The theme in question.
When did the first few bars of Bach’s Toccata and Fugue in D Minor BWV 565 become a signifier of an unhinged personality, and thereby a horror cliché? The question was raised by my film viewing in the run-up to Halloween following a return visit to The Black Cat, Edgar G. Ulmer’s Universal oddity. Ulmer’s film is the best of a trio of Universal horrors packaged by Eureka in a double-disc set, part of the company’s ongoing programme to reissue obscure films starring Boris Karloff and Bela Lugosi. The three films in the set—Murders in the Rue Morgue (1932), The Black Cat (1934) and The Raven (1935)—all star Lugosi, with Karloff co-starring in The Black Cat and The Raven. The Bach piece was impossible to ignore after watching all three films together. In The Black Cat we see a villainous Karloff regaling a potential victim with a performance of Toccata and Fugue on his home organ. Bela Lugosi does the same in The Raven, where he portrays an equally villainous but much more demented doctor obsessed with the writings of Edgar Allan Poe. The Universal horror films have been the source of many cinematic clichés of which this is a further example, even if the use of Toccata and Fugue to signify villainy or madness predates The Black Cat.
Wikipedia’s incomplete list of the composition’s cinematic appearances states that Toccata and Fugue was already a theatrical cliché by the early 1930s but offers no evidence for the claim. It’s likely there were silent films using the piece for their scores when so much silent orchestration borrows from pre-existing classical music. But silent films, today as in the past, can be scored in many different ways, the score isn’t always permanently attached to the film. The one silent film that you might expect to use the Bach piece, the 1925 version of The Phantom of the Opera, has a fine score by Carl Davis in its restored form, but no Toccata and Fugue. A brief history of the cinematic life of the piece would go something like this…
Dr Jekyll and Mr Hyde (1931)
Rouben Mamoulian’s excellent adaptation opens with a view through the eyes of Dr Jekyll (Frederic March) playing another Bach piece on the organ; prior to this the film’s titles had been scored with an orchestral arrangement of Toccata and Fugue. An hour later the composition returns when Jekyll plays an extract from the fugue section, an ominous sign despite his joy at his impending marriage.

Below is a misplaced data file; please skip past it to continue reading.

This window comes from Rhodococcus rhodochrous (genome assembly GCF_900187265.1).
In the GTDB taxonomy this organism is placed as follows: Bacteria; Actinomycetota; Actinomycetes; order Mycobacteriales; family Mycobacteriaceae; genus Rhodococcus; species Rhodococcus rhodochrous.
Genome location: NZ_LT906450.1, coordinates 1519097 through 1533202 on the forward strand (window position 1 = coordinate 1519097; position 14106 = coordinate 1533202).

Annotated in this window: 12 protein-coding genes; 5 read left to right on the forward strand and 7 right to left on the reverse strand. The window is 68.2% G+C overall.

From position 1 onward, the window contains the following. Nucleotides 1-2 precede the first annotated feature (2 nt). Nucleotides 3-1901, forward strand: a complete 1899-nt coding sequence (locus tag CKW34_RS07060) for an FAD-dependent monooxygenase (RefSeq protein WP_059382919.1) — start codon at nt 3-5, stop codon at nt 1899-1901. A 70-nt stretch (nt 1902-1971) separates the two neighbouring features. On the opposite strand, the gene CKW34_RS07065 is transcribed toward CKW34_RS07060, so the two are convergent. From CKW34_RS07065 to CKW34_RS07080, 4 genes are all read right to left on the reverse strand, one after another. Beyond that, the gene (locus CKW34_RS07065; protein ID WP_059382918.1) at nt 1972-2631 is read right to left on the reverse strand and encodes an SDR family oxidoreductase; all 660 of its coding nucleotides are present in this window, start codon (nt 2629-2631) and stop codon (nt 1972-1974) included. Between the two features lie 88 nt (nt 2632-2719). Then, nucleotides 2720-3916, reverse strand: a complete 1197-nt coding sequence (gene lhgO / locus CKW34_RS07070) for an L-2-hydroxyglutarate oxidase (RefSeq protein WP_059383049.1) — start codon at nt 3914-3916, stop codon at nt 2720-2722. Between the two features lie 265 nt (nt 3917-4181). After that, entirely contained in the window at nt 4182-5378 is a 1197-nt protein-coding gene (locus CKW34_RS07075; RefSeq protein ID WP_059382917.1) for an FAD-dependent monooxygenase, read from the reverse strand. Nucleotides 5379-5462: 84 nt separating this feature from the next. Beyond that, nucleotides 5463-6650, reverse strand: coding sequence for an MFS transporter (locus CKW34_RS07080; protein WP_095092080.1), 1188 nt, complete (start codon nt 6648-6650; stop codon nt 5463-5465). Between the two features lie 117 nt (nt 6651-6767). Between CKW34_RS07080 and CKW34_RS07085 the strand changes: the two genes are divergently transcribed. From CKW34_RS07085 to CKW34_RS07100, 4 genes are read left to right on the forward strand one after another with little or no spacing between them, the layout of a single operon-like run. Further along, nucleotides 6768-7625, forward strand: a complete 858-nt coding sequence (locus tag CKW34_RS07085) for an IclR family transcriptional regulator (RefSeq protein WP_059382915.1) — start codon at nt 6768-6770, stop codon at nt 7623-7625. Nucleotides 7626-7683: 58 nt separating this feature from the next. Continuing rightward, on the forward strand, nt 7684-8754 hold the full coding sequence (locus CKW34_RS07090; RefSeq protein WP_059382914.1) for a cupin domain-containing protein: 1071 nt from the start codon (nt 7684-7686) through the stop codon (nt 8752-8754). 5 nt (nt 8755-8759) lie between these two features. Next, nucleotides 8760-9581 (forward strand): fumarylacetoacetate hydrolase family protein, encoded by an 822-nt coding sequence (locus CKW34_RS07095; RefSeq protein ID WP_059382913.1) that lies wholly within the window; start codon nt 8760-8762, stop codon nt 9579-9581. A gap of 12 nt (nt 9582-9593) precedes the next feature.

The Black Cat (1934)
Despite the title, this one has nothing at all to do with Edgar Allan Poe. Instead of another spurious adaptation we get Boris Karloff as Hjalmar Poelzig, cinema’s only Satanist architect. The character is a bizarre amalgam of Aleister Crowley and Hans Poelzig, a German architect who designed the sets for Paul Wegener’s third and best Golem film.
The Raven (1935)
This one does at least contain a number of Poe references. Lugosi is a brilliant doctor who also happens to be a homicidal maniac, his Poe obsession having led him to fill the secret rooms in his house with torture devices.
A Canterbury Tale (1944)
Not a horror film but included here because Powell & Pressburger’s war-time drama is about the last time you find the Bach piece being used in an unironic manner, intended to evoke religious awe rather than madness or doom. Prior to this the piece had also been used to soundtrack an abstract animation by Mary Ellen Bute, Synchromy No. 4: Escape (1938), two years before Disney did something very similar in Fantasia. In A Canterbury Tale Dennis Price is a conscripted cinema organist finally arrived at Canterbury Cathedral prior to being shipped to the front. Before he leaves, the cathedral organist allows him to play the music for the departure service which in turn allows us to hear Bach’s piece illustrating views of genuine Gothic grandeur.
Sunset Boulevard (1950)
Its fitting that the self-conscious use of Toccata and Fugue begins with a supremely self-conscious film. Billy Wilder’s masterpiece isn’t a horror film either but it is a full-blown Gothic drama, being narrated by a dead man whose first encounter with the mentally fragile Norma Desmond sees him being mistaken for an undertaker. The Bach piece is played by Desmond’s butler, Max, a washed-up film director portrayed by a genuine (and genuinely great) washed-up film director, Erich von Stroheim. Max may not be a maniac but his employer (and ex-wife) is certainly unhinged, while Stroheim himself was notorious in his directing days for his megalomania, overspending lavishly and refusing to compromise with the studios over the editing of his films. (The first cut of his mutilated epic, Greed, ran over nine hours.) Since the 1925 Phantom of the Opera was mentioned earlier, it’s worth noting that Norma Desmond’s boat-shaped bed is the same prop that appears in the silent Phantom’s underground lair.